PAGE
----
On October 2nd US September unemployment and nonfarm payrolls (nfp) will be released. The September unemployment report will be looked to for confirmation that the US recession is ending and the pace of job losses continues to slow.

August unemployment hit a 26 year high

The August US unemployment rate rose to a 26 year high at 9.7%. August nonfarm payrolls posted the smallest decline since August 2008 at -216k. There were downward revisions to the June and July nonfarm payrolls with 20k more jobs lost in June and 29k more lost in July than were previously reported. Since the start of the recession in December 2007 the US economy has lost 6.9 mln jobs. There are a total of 14.9 mln people unemployed. About 5 mln people have been unemployed for more than six months. 1.5 mln of the long-term unemployed will exhaust their unemployment insurance by the end of the year if Congress does not extend unemployment benefits. The teenage unemployment rate rose to 25% from 23.8% inĀ  August and the unemployment rate for men is 10.1% compared to women which is 7.6%.Five states have jobless rates above 12% (California, Nevada, Rhode Island, Michigan and Oregon).

Risk of a jobless recovery

The US is facing the risk of a jobless recovery as employers remain reluctant to hire new workers as productivity is rising and labor costs fall. US productivity rose by 6.6% in Q2 2009 and unit labor costs fell by 5.9%. The rise in productivity and decline in labor costs is a disincentive for employers to hire new workers as those employed become more efficient. The $787 bln US government stimulus plan helped to boost GDP but has had limited impact on jobs creation. Economic advisers to the White House had expected that improvement in GDP to translate to jobs creation but the historic relationship between GDP and jobs growth has yet to emerge. The Obama administration may be forced to consider additional measures to try to boost employment. Thursday the Obama administration announced $5 bln in research grants that the White House says will create thousands of new jobs.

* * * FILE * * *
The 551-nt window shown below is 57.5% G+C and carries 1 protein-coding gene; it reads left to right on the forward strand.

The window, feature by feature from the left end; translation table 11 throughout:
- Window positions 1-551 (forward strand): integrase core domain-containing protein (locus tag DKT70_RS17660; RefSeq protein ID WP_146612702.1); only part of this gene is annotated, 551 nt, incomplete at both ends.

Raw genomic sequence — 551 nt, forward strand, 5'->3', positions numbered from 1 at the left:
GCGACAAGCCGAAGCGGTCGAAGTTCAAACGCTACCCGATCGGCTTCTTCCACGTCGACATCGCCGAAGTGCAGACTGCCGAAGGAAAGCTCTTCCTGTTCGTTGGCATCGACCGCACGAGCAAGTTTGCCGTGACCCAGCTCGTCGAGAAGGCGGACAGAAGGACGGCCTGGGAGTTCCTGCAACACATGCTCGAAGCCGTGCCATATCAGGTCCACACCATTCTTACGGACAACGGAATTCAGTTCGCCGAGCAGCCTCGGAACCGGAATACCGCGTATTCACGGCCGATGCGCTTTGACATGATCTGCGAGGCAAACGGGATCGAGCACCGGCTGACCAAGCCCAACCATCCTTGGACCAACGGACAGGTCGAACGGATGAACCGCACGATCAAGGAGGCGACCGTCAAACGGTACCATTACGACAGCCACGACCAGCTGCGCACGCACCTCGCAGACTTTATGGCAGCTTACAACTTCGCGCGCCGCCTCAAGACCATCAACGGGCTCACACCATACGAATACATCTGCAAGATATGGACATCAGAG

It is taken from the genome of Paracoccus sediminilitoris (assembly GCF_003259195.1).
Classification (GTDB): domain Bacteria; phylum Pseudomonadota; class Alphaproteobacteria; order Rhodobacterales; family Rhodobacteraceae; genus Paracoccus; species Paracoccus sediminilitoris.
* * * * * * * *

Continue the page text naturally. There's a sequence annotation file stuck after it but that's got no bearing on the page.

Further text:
ADP declines less than expected /jobless claims remain high

The ADP September employment report posted a smaller decline than expected with job losses reported at 254k. The market consensus for the ADP September employment report was for a decline of 200k. The September ADP report shows job losses at their lowest level since July of 2008 and that the pace of US job losses has slowed. The September unemployment rate is expected to confirm that the pace of US job losses continues to slow. September nonfarm payrolls are expected at -180k with the September unemployment rate rising to 9.8%. The ADP report suggests that that the September nfp decline with may be closer to -200k. Initial jobless claims for the week ending September 19th decreased by 20k to -530k. On Thursday initial jobless claims for the week ending 9/26 will be released expected at -535k. Jobless claims need to consistently drop below 400k to confirm that the US is creating enough jobs to match population growth. Thursday's jobless claims report will be looked to for further insight into how much the pace of US job losses have slowed. Jobless claims remain elevated. This suggests that the labor market remains weak with jobs hard to find. Elevated jobless claims is additional evidence that the US may face a jobless recovery. The Labor Department reported that the job opening rate fell to a record low in July with six unemployed people competing for each available job. Most analysts expect the unemployment rate to remain elevated well into 2010 and nfp is unlikely to turn positive before December. The trade will be looking at Friday's unemployment report for additional clues about the US labor market and the potential strength of the US recovery.

Figure 1 US non farm payrolls